Lost WWII Letter Returned To Japanese Family

Letter Meant For Japanese Soldier Gen-ichi Hattori

More than 60 years after it was sent, a letter to a Japanese soldier stationed on the Pacific island of Iwo Jima has been returned.

Rex Butler, a memorabilia collector from North Carolina, bought a box of memorabilia at a collector's swap meet.

"In the box were two sets of letters as well as pictures," said Butler.

One set of letters belonged to John Puett, a Marine who fought at Iwo Jima in World War II. They were letters to his son, and Butler and others were able to track the son down and return the documents and pictures.

"And we thought, well we found the son of the Marine, now we ought to complete the circle," Butler said.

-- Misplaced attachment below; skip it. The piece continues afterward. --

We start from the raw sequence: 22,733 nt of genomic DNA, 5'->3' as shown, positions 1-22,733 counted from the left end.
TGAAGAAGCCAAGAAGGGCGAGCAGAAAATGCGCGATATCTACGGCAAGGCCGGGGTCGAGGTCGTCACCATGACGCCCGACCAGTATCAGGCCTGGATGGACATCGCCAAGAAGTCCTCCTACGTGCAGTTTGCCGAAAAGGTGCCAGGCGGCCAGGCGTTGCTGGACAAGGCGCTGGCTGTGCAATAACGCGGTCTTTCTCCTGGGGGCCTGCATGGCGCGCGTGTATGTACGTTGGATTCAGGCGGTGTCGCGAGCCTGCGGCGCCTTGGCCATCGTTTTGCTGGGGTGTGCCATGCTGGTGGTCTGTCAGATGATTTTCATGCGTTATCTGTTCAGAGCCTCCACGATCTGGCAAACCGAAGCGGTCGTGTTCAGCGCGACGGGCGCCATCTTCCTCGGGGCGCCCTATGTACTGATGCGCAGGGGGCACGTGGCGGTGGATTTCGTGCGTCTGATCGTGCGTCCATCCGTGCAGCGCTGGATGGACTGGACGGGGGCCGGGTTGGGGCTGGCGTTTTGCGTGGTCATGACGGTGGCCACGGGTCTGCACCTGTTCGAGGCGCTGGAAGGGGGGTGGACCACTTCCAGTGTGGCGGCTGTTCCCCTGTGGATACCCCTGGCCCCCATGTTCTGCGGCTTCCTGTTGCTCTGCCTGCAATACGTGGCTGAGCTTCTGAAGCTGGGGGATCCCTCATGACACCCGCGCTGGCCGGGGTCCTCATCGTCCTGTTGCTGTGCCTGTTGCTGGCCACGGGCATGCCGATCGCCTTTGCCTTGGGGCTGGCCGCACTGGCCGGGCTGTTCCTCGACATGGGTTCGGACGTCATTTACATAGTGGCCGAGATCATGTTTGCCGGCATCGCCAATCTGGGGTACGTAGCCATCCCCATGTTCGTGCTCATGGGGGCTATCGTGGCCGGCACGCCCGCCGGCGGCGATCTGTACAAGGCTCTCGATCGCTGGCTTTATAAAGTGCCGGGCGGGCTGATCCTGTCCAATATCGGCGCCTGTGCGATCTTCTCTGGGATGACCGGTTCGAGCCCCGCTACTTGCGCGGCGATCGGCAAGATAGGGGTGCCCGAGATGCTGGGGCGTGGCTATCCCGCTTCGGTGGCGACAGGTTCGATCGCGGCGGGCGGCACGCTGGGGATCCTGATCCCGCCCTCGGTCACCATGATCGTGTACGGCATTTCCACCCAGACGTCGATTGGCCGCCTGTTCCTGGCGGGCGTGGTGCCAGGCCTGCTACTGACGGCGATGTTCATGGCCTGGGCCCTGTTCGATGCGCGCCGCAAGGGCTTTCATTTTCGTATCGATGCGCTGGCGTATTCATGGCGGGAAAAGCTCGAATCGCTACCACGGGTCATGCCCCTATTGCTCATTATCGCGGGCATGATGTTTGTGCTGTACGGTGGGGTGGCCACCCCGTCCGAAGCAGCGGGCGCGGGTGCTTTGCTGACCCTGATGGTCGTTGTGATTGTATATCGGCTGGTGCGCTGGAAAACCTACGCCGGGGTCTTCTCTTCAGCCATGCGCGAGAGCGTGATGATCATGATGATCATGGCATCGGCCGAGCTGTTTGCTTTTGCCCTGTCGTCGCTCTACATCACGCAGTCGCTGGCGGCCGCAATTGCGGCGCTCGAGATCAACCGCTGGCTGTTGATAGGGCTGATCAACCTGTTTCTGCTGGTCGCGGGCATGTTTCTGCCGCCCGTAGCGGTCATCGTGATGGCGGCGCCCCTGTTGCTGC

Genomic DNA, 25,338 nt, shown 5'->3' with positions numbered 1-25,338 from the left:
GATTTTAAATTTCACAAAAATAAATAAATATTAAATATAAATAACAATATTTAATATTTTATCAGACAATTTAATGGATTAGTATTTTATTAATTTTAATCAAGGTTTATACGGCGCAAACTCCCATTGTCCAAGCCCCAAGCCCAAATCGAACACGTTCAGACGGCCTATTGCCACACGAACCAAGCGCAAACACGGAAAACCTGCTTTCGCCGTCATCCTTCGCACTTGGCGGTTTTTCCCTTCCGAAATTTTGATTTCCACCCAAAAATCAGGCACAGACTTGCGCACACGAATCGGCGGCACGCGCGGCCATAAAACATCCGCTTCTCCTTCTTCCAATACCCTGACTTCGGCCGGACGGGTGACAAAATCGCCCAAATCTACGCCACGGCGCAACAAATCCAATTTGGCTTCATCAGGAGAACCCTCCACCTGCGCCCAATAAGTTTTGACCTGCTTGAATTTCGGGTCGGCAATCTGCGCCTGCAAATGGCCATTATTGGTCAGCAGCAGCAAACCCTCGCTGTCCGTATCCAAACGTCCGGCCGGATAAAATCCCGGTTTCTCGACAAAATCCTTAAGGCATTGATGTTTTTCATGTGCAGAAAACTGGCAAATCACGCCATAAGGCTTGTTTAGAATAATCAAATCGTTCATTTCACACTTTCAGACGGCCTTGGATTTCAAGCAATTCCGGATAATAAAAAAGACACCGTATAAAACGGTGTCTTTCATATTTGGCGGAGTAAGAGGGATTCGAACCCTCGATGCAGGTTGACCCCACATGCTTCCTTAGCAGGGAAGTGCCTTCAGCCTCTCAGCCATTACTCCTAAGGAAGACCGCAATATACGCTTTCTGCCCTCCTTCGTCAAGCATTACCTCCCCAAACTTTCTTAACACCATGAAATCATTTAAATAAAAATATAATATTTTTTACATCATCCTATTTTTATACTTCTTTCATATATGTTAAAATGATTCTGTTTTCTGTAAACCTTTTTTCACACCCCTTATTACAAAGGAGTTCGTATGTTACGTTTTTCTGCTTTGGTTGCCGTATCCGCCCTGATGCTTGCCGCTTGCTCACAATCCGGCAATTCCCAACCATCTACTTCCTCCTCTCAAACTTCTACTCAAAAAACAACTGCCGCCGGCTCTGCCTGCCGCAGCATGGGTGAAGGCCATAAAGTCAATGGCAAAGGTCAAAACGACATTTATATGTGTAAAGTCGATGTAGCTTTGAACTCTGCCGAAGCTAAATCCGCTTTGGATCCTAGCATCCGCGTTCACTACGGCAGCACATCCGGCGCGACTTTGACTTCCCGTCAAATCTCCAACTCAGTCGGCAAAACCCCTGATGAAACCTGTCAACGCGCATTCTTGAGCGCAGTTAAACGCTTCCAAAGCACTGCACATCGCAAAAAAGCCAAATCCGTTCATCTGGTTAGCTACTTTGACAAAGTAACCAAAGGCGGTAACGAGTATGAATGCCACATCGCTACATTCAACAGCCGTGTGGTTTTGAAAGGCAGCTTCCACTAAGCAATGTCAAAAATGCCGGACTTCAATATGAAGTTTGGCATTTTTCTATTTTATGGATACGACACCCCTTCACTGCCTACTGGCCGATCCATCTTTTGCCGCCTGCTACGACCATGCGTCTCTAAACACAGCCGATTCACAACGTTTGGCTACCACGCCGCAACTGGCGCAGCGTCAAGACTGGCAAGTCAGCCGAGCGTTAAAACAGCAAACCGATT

Part of a five-page letter to the Japanese soldier was translated and it revealed it came from Kisarazu, which is a sister city of Oceanside.

Butler contacted Oceanside resident Vickie Prosser, a woman with connections in Kisarazu. They were able to track down the grandnephew of the Japanese soldier.

Motoki and Mihoko Hattori came to Oceanside to claim the letter. It was written to Motoki's granduncle, Gen-ichi Hattori, by his mother. Gen-ichi Hattori died in the battle for Iwo Jima, and the letter is the only physical connection.

"It is like we have part of his ashes," Mitoki Hattori said through an interpreter. "Now can take the letter home and it's like his life is now complete."

Gen-ichi Hatorri's daughter will receive the letter when the couple returns to Japan.

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